How does a plant demonstrate that safety is its overriding priority? By developing detailed procedures and extensively documenting those procedures and the plant’s adherence to those procedures. Over time, the competition to have the most detailed, best documented procedures results in an immense and ever growing paperwork burden.

The initial impact of INPO was decidedly positive. Unlike the inept NRC, it had real motivation and smart, experienced inspectors, who knew where the problems lie and what to look for. By sharing information on problems and best practices, it raised standards and avoided nonsensical situations such as led to TMI. 18 months prior to TMI, the Davis-Besse plant experienced essentially the same failure as at Three Mile Island. However, the Shift Supervisor Mike Derivan went against his training, figured out what was happening, and prevented any damage to the reactor. This information was never distributed to the rest of the industry. So the TMI operators did not realize all they had to do was isolate an open safety valve, and TMI would have been a non-event.

But bureaucratic monopolies grow like cancer. INPO now employs some 350 people, and has an annual budget well over $100 million dollars. A plant’s INPO dues are as large as its liability insurance premium. INPO procedures and paperwork require hundreds of people per plant.4 But nobody complains. That would reveal a poor safety culture. It might effect their rating. INPO is ALARA without the R. One result is that fully depreciated nuclear plants, which should have a marginal cost of less than 1 cents per kWh, cannot compete with gas plants that have a fuel cost of 3 cents per kWh.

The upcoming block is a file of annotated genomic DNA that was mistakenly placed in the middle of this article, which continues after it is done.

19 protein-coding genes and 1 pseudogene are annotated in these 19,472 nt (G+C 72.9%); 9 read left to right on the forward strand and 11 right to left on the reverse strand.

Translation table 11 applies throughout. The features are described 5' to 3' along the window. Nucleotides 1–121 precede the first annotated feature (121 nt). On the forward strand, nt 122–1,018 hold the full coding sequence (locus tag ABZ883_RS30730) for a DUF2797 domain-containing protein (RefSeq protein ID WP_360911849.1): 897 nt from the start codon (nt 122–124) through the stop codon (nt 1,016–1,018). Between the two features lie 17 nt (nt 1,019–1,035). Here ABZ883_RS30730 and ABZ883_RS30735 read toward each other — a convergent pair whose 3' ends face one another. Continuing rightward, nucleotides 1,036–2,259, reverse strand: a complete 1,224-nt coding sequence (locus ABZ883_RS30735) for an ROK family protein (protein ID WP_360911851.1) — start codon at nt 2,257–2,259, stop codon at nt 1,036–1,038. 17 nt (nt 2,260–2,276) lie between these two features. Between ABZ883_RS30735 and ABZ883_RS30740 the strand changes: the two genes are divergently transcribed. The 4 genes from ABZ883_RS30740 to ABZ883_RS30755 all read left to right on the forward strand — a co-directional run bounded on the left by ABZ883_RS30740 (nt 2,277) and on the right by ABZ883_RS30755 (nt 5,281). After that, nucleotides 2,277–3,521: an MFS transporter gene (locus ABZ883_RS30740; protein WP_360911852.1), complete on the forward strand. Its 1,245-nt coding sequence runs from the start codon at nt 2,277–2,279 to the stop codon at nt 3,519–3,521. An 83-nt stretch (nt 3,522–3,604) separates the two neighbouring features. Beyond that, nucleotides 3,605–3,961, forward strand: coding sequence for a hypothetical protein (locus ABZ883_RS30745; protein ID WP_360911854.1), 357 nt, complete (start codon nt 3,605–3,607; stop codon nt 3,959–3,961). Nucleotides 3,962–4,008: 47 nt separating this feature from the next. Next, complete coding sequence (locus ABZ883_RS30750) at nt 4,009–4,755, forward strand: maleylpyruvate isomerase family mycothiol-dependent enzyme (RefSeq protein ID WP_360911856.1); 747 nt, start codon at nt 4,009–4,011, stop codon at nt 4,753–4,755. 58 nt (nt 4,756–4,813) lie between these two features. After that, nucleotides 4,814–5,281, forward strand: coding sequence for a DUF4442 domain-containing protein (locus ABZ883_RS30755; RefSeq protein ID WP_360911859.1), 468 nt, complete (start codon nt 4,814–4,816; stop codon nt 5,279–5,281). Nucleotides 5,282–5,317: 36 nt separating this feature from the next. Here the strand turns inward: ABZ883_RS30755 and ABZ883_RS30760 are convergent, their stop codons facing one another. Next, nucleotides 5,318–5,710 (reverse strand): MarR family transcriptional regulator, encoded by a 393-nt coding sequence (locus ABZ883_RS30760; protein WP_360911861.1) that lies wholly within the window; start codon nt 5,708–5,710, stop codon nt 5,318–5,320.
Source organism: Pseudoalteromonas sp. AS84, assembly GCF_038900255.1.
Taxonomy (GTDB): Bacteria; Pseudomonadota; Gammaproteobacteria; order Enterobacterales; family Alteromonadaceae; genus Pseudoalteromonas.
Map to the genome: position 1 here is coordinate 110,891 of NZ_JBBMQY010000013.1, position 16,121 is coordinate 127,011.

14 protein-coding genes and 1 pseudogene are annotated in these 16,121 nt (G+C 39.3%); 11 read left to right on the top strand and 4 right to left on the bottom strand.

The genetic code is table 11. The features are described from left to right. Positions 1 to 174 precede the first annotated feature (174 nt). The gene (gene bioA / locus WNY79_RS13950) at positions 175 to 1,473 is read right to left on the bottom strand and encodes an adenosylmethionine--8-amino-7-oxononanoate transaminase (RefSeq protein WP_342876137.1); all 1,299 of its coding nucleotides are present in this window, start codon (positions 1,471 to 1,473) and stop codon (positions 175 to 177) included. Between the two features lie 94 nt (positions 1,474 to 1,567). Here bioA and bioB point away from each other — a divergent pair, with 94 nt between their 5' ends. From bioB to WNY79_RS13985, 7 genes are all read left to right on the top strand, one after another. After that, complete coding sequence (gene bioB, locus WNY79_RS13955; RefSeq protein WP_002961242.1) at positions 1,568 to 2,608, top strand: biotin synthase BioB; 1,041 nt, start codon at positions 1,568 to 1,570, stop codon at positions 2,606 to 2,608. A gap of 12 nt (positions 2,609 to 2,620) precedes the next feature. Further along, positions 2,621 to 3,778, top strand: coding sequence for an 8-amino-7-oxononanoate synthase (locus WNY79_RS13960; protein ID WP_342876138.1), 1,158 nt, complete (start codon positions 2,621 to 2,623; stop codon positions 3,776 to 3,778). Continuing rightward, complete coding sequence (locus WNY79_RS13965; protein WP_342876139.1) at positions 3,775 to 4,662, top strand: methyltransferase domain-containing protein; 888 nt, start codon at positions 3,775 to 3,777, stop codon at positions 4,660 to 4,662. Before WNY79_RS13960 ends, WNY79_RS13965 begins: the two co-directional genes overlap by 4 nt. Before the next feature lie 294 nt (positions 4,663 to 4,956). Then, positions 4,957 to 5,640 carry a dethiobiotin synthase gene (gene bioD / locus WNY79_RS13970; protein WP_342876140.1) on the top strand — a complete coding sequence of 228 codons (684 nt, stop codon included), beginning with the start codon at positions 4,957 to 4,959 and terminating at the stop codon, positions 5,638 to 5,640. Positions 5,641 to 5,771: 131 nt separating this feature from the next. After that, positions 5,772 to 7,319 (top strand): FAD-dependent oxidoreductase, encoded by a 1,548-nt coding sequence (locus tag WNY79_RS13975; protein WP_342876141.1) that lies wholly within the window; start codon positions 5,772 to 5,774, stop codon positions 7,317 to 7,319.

(2) sets up a barrier to entry. In the long run, we must have competition among the suppliers of nuclear electricity to force the cost of that electricity down. If I’m an upstart who thinks I can sell nuclear power cheaper than an Excelon or Entergy, I can’t just set up shop and offer my power to local coops, undercutting the big guys. I must get insurance. As a practical matter, that means I must get approval from INPO. But INPO is controlled by my competitors. I do not know how the INPO inspectors are going to treat me, especially since I’m the new guy on the block and I’m not really set up to do all the paperwork. Maybe I should go elsewhere.

INPO guarantees that American nuclear power will be far too expensive to contribute in a meaningful way to the country’s wealth and health or to reducing green house gas emissions. But INPO is a logical, if not inevitable, response to the combination of the Price Anderson suicide pact and the American tort system.

The Only Way Out

The only solution is a fixed compensation scheme with each plant being responsible for its own liability insurance. If a compensation scheme, based only on the dose profile each individual and business would have incurred assuming no evacuation, is combined with a radiation-harm model that recognizes our bodies’ ability to repair radiation damage within limits, the risk will be easily insurable.